Nerve Growth Factor Accelerates Seizure Development, Enhances Mossy Fiber Sprouting, and Attenuates Seizure-Induced Decreases in Neuronal Density in the Kindling Model of Epilepsy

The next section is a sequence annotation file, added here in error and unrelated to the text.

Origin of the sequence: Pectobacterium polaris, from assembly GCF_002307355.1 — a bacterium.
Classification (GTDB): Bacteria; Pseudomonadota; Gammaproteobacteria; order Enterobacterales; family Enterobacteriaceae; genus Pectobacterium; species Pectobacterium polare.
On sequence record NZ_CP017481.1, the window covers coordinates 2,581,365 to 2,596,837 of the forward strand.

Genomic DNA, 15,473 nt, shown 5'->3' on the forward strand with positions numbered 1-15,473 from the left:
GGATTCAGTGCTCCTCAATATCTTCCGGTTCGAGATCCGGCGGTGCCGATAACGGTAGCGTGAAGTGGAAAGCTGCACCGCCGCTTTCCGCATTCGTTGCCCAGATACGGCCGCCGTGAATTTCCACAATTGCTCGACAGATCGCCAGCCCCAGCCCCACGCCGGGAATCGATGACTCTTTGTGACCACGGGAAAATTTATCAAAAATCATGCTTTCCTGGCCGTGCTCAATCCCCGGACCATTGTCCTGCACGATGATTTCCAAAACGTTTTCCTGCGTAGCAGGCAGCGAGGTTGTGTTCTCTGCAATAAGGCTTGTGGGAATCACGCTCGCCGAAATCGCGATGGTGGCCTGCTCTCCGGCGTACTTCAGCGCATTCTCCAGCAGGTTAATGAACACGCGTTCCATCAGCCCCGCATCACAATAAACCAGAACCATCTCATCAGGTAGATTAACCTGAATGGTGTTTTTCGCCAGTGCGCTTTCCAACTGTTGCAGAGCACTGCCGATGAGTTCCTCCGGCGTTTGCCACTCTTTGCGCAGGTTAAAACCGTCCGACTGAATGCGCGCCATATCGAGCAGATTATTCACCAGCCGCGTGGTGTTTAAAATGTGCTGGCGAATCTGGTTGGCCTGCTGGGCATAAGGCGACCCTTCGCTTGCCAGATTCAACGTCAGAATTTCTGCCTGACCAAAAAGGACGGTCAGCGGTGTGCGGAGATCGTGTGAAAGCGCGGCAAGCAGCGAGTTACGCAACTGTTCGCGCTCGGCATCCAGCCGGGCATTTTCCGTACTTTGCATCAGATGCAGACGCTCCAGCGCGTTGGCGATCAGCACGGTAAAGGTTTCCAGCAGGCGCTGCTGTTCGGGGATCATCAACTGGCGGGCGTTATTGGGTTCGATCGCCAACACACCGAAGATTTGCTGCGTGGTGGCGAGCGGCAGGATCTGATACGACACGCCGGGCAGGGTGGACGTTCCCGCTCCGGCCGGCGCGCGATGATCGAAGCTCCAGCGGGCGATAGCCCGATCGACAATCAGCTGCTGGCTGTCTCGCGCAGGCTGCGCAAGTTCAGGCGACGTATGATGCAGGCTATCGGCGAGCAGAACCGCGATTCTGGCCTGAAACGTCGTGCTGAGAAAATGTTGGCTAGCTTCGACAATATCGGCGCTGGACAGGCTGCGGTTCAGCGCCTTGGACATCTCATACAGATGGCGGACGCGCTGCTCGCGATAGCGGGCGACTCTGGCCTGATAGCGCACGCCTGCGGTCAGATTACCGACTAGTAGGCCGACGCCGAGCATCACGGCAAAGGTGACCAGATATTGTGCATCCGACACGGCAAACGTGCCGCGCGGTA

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Recurrent seizure activity induced during kindling has been reported to produce a functional synaptic reorganization of the mossy fibers in the hippocampus. To date, it is unclear whether this kindling-induced growth is secondary to decreases in hilar neuron density, which are presumed to reflect hilar neuronal cell loss, or whether it is related specifically to an activation-dependent plasticity. We recently demonstrated that blocking nerve growth factor (NGF) biological activity retards seizure development and inhibits the sprouting of mossy fibers. We now demonstrate that intraventricular administration of NGF itself accelerates the progression of kindling epileptogenesis, increases mossy fiber sprouting in the CA3 region and in the inner molecular layer (IML), but reduces seizure-induced decreases in hilar cell density. These findings provide support for a role of NGF in kindling and kindling-induced mossy fiber sprouting. In addition, the results dissociate this form of epileptogenesis from hilar cell loss or decreases in hilar cell density attributable to increases in hilar area, thereby supporting seizure-induced mossy fiber sprouting as being primarily attributable to the combined effects of neuronal activation and the activation-induced upregulation of growth factors.
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